3 Section 84 of the India Patents Act 1970 (as amended by 2005)
4 “India upholds compulsory licence on cancer drug in Bayer case appeal”, Médecins Sans Frontières, March 4, 2013. Available online at: http://www.msfaccess.org/content/india-upholds-compulsory-licence-cancer...
- Patent opposition to lopinavir/ritonavir (links to I-MAK.org)
- February 21, 2013-Report of the Committee on Price Negotiation for Patented Drugs (links to pharmaceuticals.gov.in)
- September 14, 2012-Intellectual Property Appellate Board, Chennai decision regarding Bayer case
- March 12, 2012-First ever compulsory license granted in India for the cancer drug sorafenib tosylate
- September 30, 2010-Public Citizen letter to Indian Department of Industrial Policy and Promotion (DIPP) on compulsory licensing
- July 15, 2014 - Livemint: Bombay HC upholds Nexavar compulsory licensing decision (links to livemint.com)
- April 15, 2014: Business Standard: Indian laws should not be considered discriminatory: Group (links to business-standard.com)
- February 24, 2014: BBC: US-India relations suffer in trade spat over cheap drugs (links to bbc.com)
- August 14, 2013: The Hill: India honors--not dishonors--patent laws (links to thehill.com)
- August 6, 2013: Kractivism: Press Release- Campaign for Affordable Trastuzumab (links to kractivist.org)
- April 5, 2013- Info Justice: Debunking Pharma's Cant Against the Novartis Judgement: Myth and Fact (links to infojustice.org)
- April 3, 2013- Knowledge Ecology International: R&D costs for Gleevec (links to keionline.org)
- April 2, 2013- Lawyers Collective: Strictest patent laws will foster genuine innovation (lawyerscollective.org)
- April 2, 2013- Bilaterals: Manmohan Singh must learn from the Novartis judgement (links to bilaterals.org)
- April 2, 2013- Live Mint: Glivec ruling: Putting patients before profits (links to livemint.com)
- April 1, 2013 Analysis: India’s Supreme Court Upholds Strict Patent Standards and Patients’ Right to Access to Affordable Medicines; Court dismisses unmeritorious court challenge by drug giant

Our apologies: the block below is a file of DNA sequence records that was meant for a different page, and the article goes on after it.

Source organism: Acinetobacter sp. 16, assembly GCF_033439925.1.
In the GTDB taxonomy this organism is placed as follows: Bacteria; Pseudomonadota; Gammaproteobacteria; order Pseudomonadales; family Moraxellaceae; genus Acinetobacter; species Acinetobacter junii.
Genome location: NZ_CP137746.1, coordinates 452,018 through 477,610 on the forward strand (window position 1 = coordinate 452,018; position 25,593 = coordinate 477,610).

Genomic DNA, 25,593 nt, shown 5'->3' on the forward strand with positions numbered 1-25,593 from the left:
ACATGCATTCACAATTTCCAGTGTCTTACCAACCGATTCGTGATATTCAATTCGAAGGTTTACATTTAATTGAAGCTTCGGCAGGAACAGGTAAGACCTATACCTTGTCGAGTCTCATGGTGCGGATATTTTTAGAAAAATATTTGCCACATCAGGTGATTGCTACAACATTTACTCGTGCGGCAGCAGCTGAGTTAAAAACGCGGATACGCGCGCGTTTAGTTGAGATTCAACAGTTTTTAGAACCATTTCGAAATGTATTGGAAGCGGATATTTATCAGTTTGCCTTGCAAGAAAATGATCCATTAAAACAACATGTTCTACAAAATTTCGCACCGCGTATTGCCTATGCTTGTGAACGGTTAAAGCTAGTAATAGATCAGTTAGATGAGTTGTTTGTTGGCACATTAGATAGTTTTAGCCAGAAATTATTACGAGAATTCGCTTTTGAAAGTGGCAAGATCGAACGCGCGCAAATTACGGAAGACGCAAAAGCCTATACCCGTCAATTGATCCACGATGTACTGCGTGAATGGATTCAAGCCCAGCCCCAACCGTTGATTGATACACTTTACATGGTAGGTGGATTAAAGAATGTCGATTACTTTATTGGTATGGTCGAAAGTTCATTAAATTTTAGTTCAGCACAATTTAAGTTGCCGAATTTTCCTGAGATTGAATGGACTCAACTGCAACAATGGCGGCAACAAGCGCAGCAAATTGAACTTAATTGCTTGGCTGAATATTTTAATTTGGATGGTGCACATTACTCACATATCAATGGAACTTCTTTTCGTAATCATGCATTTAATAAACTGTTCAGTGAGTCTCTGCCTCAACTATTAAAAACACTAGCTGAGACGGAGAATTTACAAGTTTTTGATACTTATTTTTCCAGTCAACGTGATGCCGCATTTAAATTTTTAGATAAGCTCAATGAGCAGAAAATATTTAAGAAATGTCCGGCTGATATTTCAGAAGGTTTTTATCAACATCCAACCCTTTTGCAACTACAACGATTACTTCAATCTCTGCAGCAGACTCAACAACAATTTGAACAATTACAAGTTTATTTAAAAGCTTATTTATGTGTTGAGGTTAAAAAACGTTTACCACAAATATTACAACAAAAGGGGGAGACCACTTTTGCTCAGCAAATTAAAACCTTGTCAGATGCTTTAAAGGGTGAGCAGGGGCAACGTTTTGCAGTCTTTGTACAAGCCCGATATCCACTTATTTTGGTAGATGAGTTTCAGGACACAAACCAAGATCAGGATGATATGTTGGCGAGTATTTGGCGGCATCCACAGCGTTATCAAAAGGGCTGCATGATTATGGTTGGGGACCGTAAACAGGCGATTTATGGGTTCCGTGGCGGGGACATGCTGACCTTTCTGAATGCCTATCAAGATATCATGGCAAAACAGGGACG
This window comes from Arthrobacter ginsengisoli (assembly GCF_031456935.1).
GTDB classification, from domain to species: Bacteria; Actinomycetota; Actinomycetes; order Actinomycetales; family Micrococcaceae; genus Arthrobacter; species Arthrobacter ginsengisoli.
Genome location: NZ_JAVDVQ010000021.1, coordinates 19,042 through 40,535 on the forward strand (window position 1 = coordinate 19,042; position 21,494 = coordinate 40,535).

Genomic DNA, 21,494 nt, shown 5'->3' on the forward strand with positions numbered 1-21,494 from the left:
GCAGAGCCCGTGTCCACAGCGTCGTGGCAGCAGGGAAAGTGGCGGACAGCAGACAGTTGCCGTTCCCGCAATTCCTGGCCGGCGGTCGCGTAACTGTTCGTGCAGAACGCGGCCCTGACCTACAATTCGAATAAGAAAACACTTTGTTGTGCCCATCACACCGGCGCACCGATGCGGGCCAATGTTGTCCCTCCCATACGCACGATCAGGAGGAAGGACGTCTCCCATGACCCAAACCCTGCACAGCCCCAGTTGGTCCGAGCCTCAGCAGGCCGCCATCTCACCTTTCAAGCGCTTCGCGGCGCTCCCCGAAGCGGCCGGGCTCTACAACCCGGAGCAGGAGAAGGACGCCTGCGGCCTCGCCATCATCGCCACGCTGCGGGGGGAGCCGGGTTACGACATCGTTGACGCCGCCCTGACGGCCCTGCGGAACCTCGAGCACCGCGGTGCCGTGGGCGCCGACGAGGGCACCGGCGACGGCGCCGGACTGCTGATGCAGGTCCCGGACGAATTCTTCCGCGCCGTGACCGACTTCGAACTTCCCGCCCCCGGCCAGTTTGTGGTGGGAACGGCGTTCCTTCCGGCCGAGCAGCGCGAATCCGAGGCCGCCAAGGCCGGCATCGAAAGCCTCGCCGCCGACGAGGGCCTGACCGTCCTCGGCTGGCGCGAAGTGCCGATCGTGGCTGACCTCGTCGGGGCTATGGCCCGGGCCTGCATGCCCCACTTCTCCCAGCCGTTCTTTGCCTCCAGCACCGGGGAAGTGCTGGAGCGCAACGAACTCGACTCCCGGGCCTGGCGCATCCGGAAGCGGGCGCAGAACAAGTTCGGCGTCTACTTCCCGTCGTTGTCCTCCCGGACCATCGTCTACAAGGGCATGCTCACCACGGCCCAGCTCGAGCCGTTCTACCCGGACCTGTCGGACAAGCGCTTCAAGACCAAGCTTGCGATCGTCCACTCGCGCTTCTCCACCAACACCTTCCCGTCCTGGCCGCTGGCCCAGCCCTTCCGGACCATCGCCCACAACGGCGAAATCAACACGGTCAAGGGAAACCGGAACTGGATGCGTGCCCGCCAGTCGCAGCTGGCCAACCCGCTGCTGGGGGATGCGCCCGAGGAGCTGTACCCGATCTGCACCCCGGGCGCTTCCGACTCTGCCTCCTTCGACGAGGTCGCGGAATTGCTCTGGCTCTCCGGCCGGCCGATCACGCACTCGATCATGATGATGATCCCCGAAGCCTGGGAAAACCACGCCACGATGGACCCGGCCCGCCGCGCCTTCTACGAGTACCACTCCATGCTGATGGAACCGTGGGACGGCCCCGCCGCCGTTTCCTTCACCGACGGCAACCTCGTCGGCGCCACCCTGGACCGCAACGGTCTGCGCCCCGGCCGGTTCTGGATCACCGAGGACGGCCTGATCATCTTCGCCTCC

- April 1, 2013 Patent's defeat in India is Key Victory for Generic Drugs
- April 1, 2013- Knowledge Ecology Interntional: KEI comments on Novartis decision (links to keionline.org)
- April 1, 2013 Novartis Cancer-Drug Patent Denied by India Supreme Court
- March 12, 2013 Indian court ruling might boost cost of vital drugs
- March 5, 2013-IP Watch: Bayer Will Appeal India Compulsory Licence On Its Cancer Drug (links to ip-watch.org)
- March 4, 2013-IP Watch: India's First Compulsory Licence Upheld, But Legal Fights Likely to Continue (links to ip-watch.org)
- March 4, 2013- Pharmalot: India Rejects Bayer Appeal on Compulsary License (links to pharmalot.com)
- March 4, 2013-The Wall Street Journal: India Appeals Body Rejects Bayer's Plea on Nexavar (links to online.wsj.com)
- March 4, 2013-India upholds compulsory licence on cancer drug in bayer case appeal (links to msfaccess.org)
- February 21, 2013-KEI's February 17, 2013 Statement in Nexavar India compulsory licensing case (links to keionline.org)
- September 17, 2012- Intellectual Property Appellate Board (Chennai) dismisses Bayer's request for a stay on compulsory license for sorafenib (links to keionline.org)
- August 17, 2012-The Hindu Business Line: Cipla bats for automatic compulsory licensing (link to thehindubusinessline.com)
- March 12, 2012-Comments from James Love of Knowledge Ecology International (KEI) on the granting of compulsory license on patents for the cancer drug sorafenib tosylate by India and news articles on the license (links to keionline.org)